Oregon State University

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Event Details

Environmental Deliberation and the Problem of Subjection

Jared Swanson

Friday, November 22, 2013 4:00 PM - 5:00 PM

While green theorists and activists have historically been skeptical of the potential to persuade the democratic public to embrace an ecologically sensitive agenda for social and economic development, in recent years a growing number of writers inspired by Jürgen Habermas and the “deliberative turn” in democratic theory have challenged the assumption that rational discourse cannot produce a conversion of the democratic public to an ecological perspective.  

The prospect of an effective deliberative environmental politics, as attractive as it might be, however, still faces a serious obstacle insofar as many environmentally destructive practices or relationships are the objects of affective identity attachments for the subjects who participate in them.  

Drawing insights from a critical feminist theory of subjection, I argue that such identity attachments are often recalcitrant to rational criticism and that they can be manipulated to occlude the presentation of important environmental problems in open forums of public discourse.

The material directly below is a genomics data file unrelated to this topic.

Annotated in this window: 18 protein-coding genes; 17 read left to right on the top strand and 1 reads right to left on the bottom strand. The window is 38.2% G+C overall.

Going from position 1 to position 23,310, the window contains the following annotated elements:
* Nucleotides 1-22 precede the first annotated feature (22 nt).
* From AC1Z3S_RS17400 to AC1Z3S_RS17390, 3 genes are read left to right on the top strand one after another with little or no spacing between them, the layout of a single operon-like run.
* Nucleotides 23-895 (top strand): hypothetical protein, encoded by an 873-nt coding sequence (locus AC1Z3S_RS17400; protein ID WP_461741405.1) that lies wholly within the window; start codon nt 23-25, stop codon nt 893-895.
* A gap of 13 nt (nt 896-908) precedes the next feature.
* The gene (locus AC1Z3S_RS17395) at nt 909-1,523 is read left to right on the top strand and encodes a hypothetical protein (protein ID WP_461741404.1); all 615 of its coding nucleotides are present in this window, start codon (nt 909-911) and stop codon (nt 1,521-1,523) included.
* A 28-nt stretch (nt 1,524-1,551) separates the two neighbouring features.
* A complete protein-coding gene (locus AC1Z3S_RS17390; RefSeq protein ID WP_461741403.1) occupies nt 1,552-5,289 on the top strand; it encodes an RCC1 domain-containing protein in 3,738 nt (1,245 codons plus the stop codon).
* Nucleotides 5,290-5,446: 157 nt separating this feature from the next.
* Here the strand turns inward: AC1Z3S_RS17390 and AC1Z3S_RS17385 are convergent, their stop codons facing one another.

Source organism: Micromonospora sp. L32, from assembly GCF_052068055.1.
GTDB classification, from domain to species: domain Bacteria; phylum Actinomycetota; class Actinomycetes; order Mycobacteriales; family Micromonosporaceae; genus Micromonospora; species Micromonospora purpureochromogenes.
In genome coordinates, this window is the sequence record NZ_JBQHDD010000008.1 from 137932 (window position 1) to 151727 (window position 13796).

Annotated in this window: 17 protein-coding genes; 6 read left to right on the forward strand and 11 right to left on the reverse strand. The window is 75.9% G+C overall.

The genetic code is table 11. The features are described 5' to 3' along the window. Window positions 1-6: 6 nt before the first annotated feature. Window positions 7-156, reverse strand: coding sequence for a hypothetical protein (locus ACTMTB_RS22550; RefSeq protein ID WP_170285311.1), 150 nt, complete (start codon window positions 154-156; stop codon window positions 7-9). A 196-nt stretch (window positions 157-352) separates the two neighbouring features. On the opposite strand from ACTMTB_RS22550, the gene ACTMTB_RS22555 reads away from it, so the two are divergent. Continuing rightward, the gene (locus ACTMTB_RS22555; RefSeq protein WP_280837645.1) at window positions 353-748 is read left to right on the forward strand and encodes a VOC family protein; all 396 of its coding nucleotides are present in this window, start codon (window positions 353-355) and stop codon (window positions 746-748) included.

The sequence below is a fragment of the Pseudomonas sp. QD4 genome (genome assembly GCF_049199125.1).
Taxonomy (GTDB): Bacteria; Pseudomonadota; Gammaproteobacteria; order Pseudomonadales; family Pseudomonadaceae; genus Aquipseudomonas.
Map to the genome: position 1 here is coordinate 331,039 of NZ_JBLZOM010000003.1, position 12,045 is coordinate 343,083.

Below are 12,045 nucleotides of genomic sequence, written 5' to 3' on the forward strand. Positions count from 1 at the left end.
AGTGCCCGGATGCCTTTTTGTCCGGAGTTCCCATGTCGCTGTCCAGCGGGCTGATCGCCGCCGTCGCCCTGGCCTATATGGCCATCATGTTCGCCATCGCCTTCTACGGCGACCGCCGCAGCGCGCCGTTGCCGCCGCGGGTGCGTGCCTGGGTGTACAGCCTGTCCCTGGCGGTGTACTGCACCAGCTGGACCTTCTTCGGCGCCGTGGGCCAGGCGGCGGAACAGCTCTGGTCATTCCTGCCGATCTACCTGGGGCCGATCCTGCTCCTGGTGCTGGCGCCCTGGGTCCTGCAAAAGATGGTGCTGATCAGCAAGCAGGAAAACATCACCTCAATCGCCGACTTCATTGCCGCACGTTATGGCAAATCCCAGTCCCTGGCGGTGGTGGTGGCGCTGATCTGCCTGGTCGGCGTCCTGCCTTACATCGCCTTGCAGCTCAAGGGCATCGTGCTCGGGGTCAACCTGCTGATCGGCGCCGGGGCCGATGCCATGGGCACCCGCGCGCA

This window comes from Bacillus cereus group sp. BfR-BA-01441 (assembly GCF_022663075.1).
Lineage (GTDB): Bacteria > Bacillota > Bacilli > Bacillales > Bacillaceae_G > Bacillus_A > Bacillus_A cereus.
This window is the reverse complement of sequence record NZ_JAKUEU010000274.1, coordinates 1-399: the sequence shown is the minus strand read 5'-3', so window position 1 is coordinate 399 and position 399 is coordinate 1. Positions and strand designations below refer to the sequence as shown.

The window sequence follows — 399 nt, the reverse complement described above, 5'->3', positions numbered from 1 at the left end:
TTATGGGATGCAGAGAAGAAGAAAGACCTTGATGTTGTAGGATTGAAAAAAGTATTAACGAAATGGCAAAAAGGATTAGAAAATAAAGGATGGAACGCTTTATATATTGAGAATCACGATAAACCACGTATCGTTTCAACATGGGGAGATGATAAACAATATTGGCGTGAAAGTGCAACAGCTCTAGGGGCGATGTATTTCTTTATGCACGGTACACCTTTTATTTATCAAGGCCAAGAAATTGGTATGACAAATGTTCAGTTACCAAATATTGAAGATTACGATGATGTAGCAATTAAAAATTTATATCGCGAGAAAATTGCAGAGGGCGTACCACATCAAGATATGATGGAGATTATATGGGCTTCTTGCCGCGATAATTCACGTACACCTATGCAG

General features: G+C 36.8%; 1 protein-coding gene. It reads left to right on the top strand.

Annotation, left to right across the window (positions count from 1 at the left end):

Examples from anti-GMO activism and the politics of hydro-electric power are given to illustrate the difficulties that residual identity attachments present to deliberative environmental politics and to highlight the need to supplement deliberation with extra-discursive practices of critique.

Hibbard-Swanson is currently Visiting Assistant Professor of Philosophy at Willamette University, where he teaches environmental ethics and the history of philosophy.  Three days a week, he also  takes off the tweed jacket and puts on a straw hat to work as the manager of the Marion-Polk Food Share Youth Farm, a non-profit 2-acre urban farm that teaches offers local teens experience running a small farm business while educating the public about sustainable and fair food systems.  His research focuses on political, ethical, and educational issues relating to the environment.  


Milam Hall (campus map)
Robert Peckyno
robert.peckyno at oregonstate.edu
School of History, Philosophy, and Religion
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